How to Line a Christmas Stocking


In this article, our topic how to line a christmas stocking. This packing design for Christmas is a fun method of keeping gifts, any candy, or any other little present you choose to fancy up a bit. However, the best part about such an approach is that you can blast the Christmas stocking template and create stockings as large as you would like by using the same simple technique. (And who wouldn’t want to please Santa with shiny, trendy stockings?)

How to Line a Christmas Stocking

So begin by drafting the stocking template or creating your design. To make two stocking forms from 2 distinct materials, the cloth specifications must be sufficient material.

Instructions on How To Line A Christmas Stocking

Cut Up storing forms of your outer cloth and your cuff/liner fabrics and the wrong ends. Essential: please ensure the toe meets each fabric in all ways. (That’s why adding wrong faces together would ensure you have parts going all instructions.) Now line up one outer cloth with one coating/cuff cloth with the toes pointed in the same way.

Join the exterior fabric and lining material from each pair of right edges and stitch a 1/4′′ seam over all parts. Start opening bits and force the border. Repeat on the opposite side. Also, fit front and rear stitched systems right sides with matching outer garments and identical interior garments.

The seams of the middle can align, too—pin for bringing on two arms. Then, leaving a gap in the liner cloth to move away, stitch along the storage components (- where the gray line should be drawn). I stitched along the outside [polka-dot cloth] a 1/4′′ seam allowances and 3/8′′ seam allowance across the green covering material, except the gap left free to change.

That will also reduce any of the lining fabric’s thickness. But if it is too hard for anyone, then knit 1/4′′. Cut edges in the curves-particularly the toe-before turning it correct-side out. When done, it will make the toes appear better. Look out not to clip into the fabric. Attach the lining next to the edge on the liner edge.

This would also eliminate absolute pressure on the covering. Now take it all right-hand down. Form the outer portion cautiously before the shapes appear fine and click. Tuck the opened sides into the stocking and cover the opening topstitch. Now tuck the liner gently into the jacket. Optional: Topstitching for a much more classy finish across the upper portion.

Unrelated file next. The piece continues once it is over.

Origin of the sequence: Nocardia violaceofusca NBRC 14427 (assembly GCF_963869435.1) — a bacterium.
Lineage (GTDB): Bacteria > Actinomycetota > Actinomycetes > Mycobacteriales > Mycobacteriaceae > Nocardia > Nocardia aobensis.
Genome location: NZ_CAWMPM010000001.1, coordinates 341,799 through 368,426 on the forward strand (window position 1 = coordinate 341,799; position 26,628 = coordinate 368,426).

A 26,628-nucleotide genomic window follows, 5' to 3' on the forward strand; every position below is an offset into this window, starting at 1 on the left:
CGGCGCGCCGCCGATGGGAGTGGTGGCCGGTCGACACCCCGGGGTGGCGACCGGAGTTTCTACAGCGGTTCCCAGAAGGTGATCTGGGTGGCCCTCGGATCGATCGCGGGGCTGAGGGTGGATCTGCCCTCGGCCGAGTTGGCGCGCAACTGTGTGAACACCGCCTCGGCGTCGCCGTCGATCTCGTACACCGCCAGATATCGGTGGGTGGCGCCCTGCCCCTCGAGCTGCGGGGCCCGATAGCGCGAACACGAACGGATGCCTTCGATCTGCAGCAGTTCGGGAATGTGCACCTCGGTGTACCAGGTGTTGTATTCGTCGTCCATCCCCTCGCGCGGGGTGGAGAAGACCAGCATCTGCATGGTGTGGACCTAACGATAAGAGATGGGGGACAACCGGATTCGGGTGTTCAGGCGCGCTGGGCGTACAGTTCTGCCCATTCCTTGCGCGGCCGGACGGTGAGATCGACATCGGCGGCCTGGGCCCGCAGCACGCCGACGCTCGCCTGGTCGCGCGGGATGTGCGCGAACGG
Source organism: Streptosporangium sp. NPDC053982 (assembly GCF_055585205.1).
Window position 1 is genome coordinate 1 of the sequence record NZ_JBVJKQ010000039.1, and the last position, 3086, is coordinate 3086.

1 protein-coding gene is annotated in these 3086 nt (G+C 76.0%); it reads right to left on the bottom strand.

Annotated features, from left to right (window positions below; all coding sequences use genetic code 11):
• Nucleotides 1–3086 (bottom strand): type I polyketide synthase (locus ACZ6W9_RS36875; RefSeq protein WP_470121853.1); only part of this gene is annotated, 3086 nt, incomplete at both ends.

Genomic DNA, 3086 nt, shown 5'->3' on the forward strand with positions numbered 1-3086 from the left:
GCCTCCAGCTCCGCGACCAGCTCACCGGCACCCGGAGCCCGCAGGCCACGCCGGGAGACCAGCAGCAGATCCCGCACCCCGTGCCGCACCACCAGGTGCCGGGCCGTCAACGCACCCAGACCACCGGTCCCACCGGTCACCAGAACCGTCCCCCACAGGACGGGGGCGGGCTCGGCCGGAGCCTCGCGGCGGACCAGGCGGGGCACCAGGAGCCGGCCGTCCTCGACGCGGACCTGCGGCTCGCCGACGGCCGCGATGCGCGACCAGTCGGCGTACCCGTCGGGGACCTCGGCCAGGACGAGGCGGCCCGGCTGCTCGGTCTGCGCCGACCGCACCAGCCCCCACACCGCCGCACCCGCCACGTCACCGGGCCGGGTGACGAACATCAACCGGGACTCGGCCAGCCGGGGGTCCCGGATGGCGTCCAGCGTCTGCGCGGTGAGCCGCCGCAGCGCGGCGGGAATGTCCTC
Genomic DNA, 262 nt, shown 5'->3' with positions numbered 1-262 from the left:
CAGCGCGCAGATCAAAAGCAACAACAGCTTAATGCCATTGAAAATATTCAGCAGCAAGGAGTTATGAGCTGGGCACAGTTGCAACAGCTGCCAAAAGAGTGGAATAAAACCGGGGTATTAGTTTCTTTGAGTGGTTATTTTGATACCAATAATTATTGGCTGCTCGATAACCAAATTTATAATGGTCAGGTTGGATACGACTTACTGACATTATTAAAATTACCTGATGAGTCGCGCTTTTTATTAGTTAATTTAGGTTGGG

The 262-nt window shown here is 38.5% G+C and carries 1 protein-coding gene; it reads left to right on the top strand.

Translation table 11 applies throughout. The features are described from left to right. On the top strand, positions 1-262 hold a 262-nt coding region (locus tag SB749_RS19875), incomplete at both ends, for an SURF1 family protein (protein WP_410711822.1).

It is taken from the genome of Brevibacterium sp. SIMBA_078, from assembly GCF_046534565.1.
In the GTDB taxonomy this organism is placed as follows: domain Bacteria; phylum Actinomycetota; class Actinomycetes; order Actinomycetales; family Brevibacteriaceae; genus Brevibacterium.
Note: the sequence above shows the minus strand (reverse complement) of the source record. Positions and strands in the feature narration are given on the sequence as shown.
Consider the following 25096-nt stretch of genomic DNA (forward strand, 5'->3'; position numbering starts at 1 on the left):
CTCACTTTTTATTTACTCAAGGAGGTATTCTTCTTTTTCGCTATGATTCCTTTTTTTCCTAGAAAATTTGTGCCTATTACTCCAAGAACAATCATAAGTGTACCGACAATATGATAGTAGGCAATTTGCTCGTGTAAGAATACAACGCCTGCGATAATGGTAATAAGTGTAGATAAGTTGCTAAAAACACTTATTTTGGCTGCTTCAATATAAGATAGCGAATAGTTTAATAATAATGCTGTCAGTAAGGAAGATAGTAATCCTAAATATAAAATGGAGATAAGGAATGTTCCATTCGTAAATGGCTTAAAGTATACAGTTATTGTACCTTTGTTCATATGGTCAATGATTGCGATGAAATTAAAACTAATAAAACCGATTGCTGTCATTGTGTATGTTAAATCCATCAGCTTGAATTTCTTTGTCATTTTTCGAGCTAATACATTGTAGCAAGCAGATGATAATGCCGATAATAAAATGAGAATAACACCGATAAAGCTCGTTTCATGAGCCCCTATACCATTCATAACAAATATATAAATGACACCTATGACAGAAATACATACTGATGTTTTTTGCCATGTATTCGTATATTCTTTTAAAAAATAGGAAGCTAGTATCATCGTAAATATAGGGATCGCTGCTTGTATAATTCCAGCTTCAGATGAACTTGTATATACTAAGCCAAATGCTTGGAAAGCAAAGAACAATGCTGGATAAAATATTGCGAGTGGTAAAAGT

• Use a stocking that is the right size for your recipient. How you line it will depend on how big or small it is, so make sure to measure the person’s hands and feet first (or stand in front of them with their hand outstretched).
  • Avoid using wool if the person has sensitive skin. If they don’t, you can substitute a different type of yarn for the lining, like cotton or acrylic.
  • Use needles that are fine and sharp to sew.
  • You’ll want two knitting needles per row when working with thinner yarns (like embroidery floss) and one needle per row for thicker yarns (like worsted weight).
  • How many stitches per row will vary depending on what kind of yarn you use. For example, when working with embroidery floss: one stitch for every two rows and vice versa.
  • Knit the opposite way you would to line a hat – make sure your work is tight enough that you can’t see the knitting on the opposite side.

What’s the Best Type of Object to Put Into a Stocking? 

A stocking is a common gift given to children and adults alike for Christmas. These days, people often put small toys or other items in a person’s stocking. Traditionally, it was thought that the best type of object to place in someone’s stocking would be candy canes because these items were shaped like reindeer antlers.

There are many different types of objects that you could put in a stocking. For instance, if a golfer, some golf balls would be an excellent choice to put in their stocking. On the other hand, if they have a hobby or interest that isn’t listed here, then it’s best not to choose something for them because there’s a chance that they already have it.

Is Old Stocking Helpful For This Process?

It’s difficult to say for sure. Some people use old stockings just as a lining, and some might reuse the same stocking year after year. I think it is up to you whether or not you want to line your own with an old sock, but if you decide to go this route, make sure they’re clean!

Which Fabric is Best for Stocking?

A stocking can be made of any fabric, but which one is best?   Remember that the lining and foot have to work together. Quilted or padded nylon might look good on the outside, with cotton filling inside. Or you could use wool for both parts – it’s durable!

The most important thing about your choice is how well it will go with what’s already in your home. If you’re looking for something neutral that matches everything else, choose silk or felt (see some examples below). The wool goes nicely with tweed skirts and leggings around the house during winter months, while linen lends itself better to warmer summer styles like sundresses and shorts.


In conclusion, we hope that the process we have stated here can help you lining a Christmas stocking. You should follow the steps properly. Thank you and have a nice day!

Check it out to learn to stitch name on stocking.

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